WILD footy in South Africa

This article has photo gallery Published on LEUT Des Paroz (author), LSIS Paul McCallum (photographer)

Location(s): Cape Town, South Africa

Members of HMAS Anzac hand out Navy souvenirs to children from the local community that are engaged in the Footy Wild program, in Cape Town, South Africa. (photo: LSIS Paul McCallum)
Members of HMAS Anzac hand out Navy souvenirs to children from the local community that are engaged in the Footy Wild program, in Cape Town, South Africa.
During HMAS Anzac’s recent visit to South Africa, members of ship’s company participated in a clinic with junior AFL players in the township of Khayelitsha, just outside of Cape Town. 

Footy WILD, the brand name for AFL South Africa, has been funded by the AFL since 2005, and currently has 25,000 registered members from age seven, and a regular competition with eight senior teams from around the nation. 

AFL South Africa general manager, Mr July Machethe, described the progress that has been made since the game was first introduced in 1997. 

“South Africa is famous for rugby, but actually soccer is the nation’s most popular sport, followed by rugby and cricket. 

“AFL is making inroads, and although it will take many years, I am confident that AFL will also be a force to be reckoned with. 

“We welcomed the visit by HMAS Anzac as some of our kids had an opportunity to tour the ship, so between that and the clinic, many of the kids got to interact with Australians. 

“Opportunities like these are important for developing AFL as an international code,” Mr Machethe said. 

Anzac’s physical trainer, Leading Seaman Amy Carpenter, was pleased with the clinic, which had participants from Seaman to Lieutenant Commander working alongside players from two local teams and some ‘ring ins’ from the Australian High Commission in Pretoria. 

“We started off with drills to warm up our skills, with the local kids working side by side our crew.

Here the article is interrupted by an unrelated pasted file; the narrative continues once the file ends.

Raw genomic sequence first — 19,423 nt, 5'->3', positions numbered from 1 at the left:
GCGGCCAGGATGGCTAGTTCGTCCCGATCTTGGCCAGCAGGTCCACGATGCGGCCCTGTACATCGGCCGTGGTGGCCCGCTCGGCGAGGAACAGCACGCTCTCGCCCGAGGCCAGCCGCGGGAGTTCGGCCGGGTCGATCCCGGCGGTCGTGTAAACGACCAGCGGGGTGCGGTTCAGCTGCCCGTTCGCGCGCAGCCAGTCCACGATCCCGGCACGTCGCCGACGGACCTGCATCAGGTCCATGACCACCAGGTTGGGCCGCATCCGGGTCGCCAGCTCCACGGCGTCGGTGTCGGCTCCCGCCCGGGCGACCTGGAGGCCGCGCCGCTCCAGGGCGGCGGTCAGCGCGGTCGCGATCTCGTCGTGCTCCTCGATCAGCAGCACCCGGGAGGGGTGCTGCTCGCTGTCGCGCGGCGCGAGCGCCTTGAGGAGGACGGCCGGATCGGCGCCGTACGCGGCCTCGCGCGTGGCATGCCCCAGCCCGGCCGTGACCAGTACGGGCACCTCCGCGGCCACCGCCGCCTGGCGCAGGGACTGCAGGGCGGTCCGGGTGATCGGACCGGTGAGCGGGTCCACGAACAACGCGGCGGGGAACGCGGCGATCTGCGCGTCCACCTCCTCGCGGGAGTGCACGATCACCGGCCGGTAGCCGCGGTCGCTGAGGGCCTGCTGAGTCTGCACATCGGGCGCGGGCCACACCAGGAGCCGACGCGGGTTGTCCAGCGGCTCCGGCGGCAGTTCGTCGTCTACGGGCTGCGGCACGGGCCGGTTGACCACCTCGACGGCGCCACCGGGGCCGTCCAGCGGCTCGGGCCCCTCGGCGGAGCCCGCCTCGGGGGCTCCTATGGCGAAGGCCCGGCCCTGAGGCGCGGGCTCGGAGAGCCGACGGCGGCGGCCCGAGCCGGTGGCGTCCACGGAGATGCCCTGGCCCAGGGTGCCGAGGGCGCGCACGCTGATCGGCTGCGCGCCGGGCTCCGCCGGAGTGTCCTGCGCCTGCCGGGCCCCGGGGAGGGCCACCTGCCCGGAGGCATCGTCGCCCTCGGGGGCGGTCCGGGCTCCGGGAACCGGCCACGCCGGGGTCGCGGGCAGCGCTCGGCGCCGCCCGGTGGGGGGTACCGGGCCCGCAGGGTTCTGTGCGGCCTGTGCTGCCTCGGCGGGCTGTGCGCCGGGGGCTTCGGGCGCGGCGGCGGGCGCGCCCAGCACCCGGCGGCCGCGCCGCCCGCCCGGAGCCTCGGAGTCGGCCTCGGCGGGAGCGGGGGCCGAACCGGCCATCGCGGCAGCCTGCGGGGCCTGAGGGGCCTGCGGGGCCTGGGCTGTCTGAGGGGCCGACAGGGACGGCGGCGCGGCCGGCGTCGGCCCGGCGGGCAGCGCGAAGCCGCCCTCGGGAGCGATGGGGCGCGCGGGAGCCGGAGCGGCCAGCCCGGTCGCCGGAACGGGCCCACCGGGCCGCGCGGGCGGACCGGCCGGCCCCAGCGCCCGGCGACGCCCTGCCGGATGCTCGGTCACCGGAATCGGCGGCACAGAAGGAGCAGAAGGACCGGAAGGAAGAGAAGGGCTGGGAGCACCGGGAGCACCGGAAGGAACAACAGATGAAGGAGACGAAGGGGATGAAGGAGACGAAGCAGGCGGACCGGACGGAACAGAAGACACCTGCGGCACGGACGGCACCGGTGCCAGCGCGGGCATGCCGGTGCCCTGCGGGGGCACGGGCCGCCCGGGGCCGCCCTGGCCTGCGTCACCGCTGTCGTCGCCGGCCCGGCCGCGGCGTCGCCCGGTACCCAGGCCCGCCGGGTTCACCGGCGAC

“These skills progressed to more complex drills, which many of the participants found challenging, but everyone gave it a go and had fun along the way. 

“We finished off with an informal game being made up of local representative players and Anzac crew.
"The teams were mixed groups made up of people who had only met that day, so it was all fun, and the results did not matter,” Leading Seaman Carpenter said. 

Able Seaman Benjamin Kean enjoyed the opportunity to kick the ball around in the middle of a long deployment. 

“While there are a number of sports and games we can play at sea, the clinic was a good chance to get out on to the field and kick the ball around and to get some fresh air and sunlight. 

“It was pretty cool to see the level of interest among the local players, since I never realised that AFL was played in South Africa,” Able Seaman Kean said. 

His Excellency Mr Adam McCarthy, Australia’s High Commissioner in Pretoria, also participated in the clinic. 

“Many Australians don’t realise that AFL is becoming an international sport, and the interest in South Africa is rising rapidly. 

“South Africa is third only to Australia and New Zealand in terms of numbers of players, and with the support of Australia will be a force to be reckoned in the future, 

Anzac’s participation in this clinic underlines the potential of sport to build first hand knowledge, so I hope that the local players see the enthusiasm that Australians have for AFL, and that Anzac’s crew take home their personal stories of this developing sport and their impressions of the contrasting backgrounds of the players getting into the sport in South Africa,” Mr McCarthy said. 

Anzac’s continuing NORTHERN TRIDENT deployment is focused on commemorating the Centenary of Anzac, building interoperability with allies and strengthening Australian links to international communities.